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‘Sunshine’ is a must for trad lovers

Traditional Music / By Daniel Neely

Oldtime Records is known for its meticulous, high-quality reissues of traditional Irish music from the interwar period. “Sunshine,” its seventh release, includes 22 previously unissued tracks unified (as stated in the liner notes) by their “remarkable musical impact” and “rarity.” Both of these statements are true and make for what is a brilliant set, one that everyone interested in the history of Irish music will want to own.

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I have written about several of Oldtime’s previous projects, including “The Genius of Peter Conlon,” “If There Weren’t Any Women in the World” and “The Fiddler’s Delight: Rare 78rpm Irish Fiddle Recordings 1921-1945,” and as someone who enjoys looking at history, I have loved every one of them so far. The production standard has always been very high and the producers have a fantastic reputation for finding exciting material to present. “Sunshine” is no different. Every one of its tracks has something interesting to recommend it, but more telling, a close listen reveals beautiful facets of the great stylistic whole of traditional music as it was played in those days in the U.S., England and Ireland. Coupled with a comprehensive and strongly researched booklet that parses these differences deftly, “Sunshine” makes for a very powerfully informed project and companion to Oldtime’s previous issues.

Fourteen of the album’s tracks were recorded in the United States, with five recorded in Dublin, and two others (lovely solo recordings of uilleann piper Wm. N. Andrews) in London. What I find really interesting about them is how well the stylistic contrasts can be heard between the tracks recorded in the U.S. and Ireland. They say a great deal about how Irish music changed with immigration and developed in its different new homes.

Compare, for example, Paddy Killoran's "Pride of Erin" Orchestra (NYC 1934) playing the Sweep’s hornpipe (track 18) to Frank Lee’s Tara Ceilidh Band also playing “The Sweeps” (track 12) for a very clear illustration of what I mean. While both versions display a great deal of professional polish (not the case with every track), Lee’s band’s version has the familiar sound of a more traditional céilí band in that the the orchestration takes no real liberties (fiddle/flute/piano/drums) and it maintains a very even dance rhythm in its performance. Killoran’s orchestra, on the other hand, has a far more roguish slant to it. Its arrangement features fiddle/clarinet/sax/piano/banjo/accordion and has a pronounced bounce to it. Do these different approaches reflect the nature and therefore difference between the dance halls in Dublin and New York? Almost certainly so. Lee’s interpretation comes from a society that was relatively more restrictive, whereas Killoran’s, as Mick Moloney once wrote in an article about Irish dance bands in America, was the product of a dance hall that “represented an opportunity for an American statement of personal liberation.”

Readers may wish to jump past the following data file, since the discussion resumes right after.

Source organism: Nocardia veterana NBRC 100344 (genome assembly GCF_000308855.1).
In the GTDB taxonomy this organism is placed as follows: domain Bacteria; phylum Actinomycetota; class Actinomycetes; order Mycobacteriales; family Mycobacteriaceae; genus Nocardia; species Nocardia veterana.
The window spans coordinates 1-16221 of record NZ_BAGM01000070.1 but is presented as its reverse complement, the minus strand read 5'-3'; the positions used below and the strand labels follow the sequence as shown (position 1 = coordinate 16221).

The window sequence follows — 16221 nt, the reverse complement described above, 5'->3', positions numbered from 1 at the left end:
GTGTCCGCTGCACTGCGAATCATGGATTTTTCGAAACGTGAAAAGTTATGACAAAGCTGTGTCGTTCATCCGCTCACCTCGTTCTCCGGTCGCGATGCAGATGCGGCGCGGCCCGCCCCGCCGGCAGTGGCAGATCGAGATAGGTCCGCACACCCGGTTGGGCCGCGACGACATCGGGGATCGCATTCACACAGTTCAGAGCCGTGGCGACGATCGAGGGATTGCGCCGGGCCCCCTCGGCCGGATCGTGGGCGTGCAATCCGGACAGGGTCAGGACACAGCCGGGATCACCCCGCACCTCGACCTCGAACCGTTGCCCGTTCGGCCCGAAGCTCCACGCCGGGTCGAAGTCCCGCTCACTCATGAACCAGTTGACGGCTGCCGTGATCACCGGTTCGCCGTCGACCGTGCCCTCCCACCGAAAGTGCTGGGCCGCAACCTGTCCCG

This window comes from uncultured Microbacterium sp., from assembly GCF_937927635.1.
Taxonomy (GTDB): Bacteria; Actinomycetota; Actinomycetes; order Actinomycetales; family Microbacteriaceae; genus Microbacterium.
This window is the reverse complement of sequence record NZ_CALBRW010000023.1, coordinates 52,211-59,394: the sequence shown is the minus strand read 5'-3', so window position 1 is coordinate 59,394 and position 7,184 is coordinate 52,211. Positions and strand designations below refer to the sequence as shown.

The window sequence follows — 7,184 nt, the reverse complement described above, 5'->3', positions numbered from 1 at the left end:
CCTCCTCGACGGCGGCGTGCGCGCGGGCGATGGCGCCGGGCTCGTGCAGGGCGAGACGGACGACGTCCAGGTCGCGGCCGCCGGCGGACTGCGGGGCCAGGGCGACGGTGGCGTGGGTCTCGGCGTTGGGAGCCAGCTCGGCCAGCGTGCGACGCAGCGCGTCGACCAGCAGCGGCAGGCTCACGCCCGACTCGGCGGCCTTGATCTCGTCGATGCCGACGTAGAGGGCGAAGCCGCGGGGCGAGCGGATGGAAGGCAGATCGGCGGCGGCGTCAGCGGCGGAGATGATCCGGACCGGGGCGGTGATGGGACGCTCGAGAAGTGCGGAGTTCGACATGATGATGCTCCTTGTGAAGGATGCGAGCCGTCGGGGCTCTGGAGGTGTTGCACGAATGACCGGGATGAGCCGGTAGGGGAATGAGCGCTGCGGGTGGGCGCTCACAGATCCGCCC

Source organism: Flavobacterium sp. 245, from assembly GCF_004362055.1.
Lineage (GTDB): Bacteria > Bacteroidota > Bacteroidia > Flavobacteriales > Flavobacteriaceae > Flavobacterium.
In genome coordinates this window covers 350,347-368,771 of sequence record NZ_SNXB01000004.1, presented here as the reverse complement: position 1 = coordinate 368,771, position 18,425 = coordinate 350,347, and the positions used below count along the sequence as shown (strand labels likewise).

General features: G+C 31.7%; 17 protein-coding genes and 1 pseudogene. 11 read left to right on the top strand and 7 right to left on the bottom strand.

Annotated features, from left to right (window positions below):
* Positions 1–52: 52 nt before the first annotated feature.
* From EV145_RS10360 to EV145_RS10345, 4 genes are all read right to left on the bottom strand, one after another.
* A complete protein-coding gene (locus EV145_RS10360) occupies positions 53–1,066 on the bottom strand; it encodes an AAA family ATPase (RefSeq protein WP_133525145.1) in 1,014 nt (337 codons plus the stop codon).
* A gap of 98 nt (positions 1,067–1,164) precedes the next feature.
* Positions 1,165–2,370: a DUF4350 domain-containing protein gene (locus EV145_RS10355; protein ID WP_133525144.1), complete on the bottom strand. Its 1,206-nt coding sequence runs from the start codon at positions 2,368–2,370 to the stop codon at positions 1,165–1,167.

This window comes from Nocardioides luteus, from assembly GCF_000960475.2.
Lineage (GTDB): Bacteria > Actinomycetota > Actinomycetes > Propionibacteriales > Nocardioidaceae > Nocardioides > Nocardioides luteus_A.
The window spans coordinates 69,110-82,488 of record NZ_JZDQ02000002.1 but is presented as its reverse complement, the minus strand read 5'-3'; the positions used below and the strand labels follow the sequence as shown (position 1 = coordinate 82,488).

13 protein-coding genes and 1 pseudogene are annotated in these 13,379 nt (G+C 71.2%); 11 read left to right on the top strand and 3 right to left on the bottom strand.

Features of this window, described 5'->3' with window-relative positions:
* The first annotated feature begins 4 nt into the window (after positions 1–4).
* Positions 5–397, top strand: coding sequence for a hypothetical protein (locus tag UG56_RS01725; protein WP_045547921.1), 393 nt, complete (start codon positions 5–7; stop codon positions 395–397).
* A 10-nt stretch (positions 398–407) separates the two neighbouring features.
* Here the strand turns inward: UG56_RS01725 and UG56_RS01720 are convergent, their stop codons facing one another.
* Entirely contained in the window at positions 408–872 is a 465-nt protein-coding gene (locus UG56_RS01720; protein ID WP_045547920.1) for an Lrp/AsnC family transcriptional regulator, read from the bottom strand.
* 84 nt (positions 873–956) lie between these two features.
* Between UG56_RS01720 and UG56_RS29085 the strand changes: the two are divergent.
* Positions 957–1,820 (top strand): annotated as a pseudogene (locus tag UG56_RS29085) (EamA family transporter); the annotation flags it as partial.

A pair of stand out tracks for me are “Fallon’s Delight” and “Killmore Fancy” by Mary and Margaret McNiff-Locke. Margaret and her daughter Mary were among the relatively few women who recorded Irish music in that era and one might describe their stylistic approach as somewhat homey, with Margaret playing melodeon in a bracing but mostly unadorned way, accompanied by her daughter chording a five-string banjo. The results are lovely and have a gentle, almost “homey” feel to them. The pair recorded only four sides, with the two others featured on “If There Weren't Any Women in the World.”

Other standout tracks to me include those of the great Flanagan Brothers (“Garden of Daisies” is a superb track, but Joe’s work on “Sunshine; Off to California” is simply outrageous) and Packie Dolan and his Boys’ “Ships Are Sailing” (Dolan is a criminally under-recognized fiddle player; I had believed all his work had been previously reissued, but his track here proved me wrong). I love the flute playing Gray Brothers’s “The Caven (sic) Fancy; The Irish Favorite,” for it’s spritely gait and Frank Quinn’s “The Fair of Mullingar” for its playful bounce and well placed singing (it’s some banjo player he’s got with him there!).

Maybe the album’s biggest – and most exciting – surprise is the inclusion of a 1949 acetate recording of the Tulla Ceilidhe Band playing “Cooley’s Reels; The Ships are Sailing.” The lineup includes Seán Ried (piano), likely PJ Hayes and Paddy Canny (fiddles), likely Jim O’Donoghue (flute), either Paddy O’Donoghue, Martin Rochford or Willie Clancy on flute, and the great Joe Cooley on accordion. The sound of the band is still quite familiar, as is its rhythmic character. An Historic Recording for sure, and fabulous to hear.

Like all of Oldtime’s releases, “Sunshine” is a well-researched offering in an attractive and inviting package. (Why, it comes complete – as does much of Oldtime’s catalog – with cover art by the legendary artist R. Crumb.) The music is stellar and a joy to hear. A must-have recording for lovers of traditional music and its history. To learn more, visit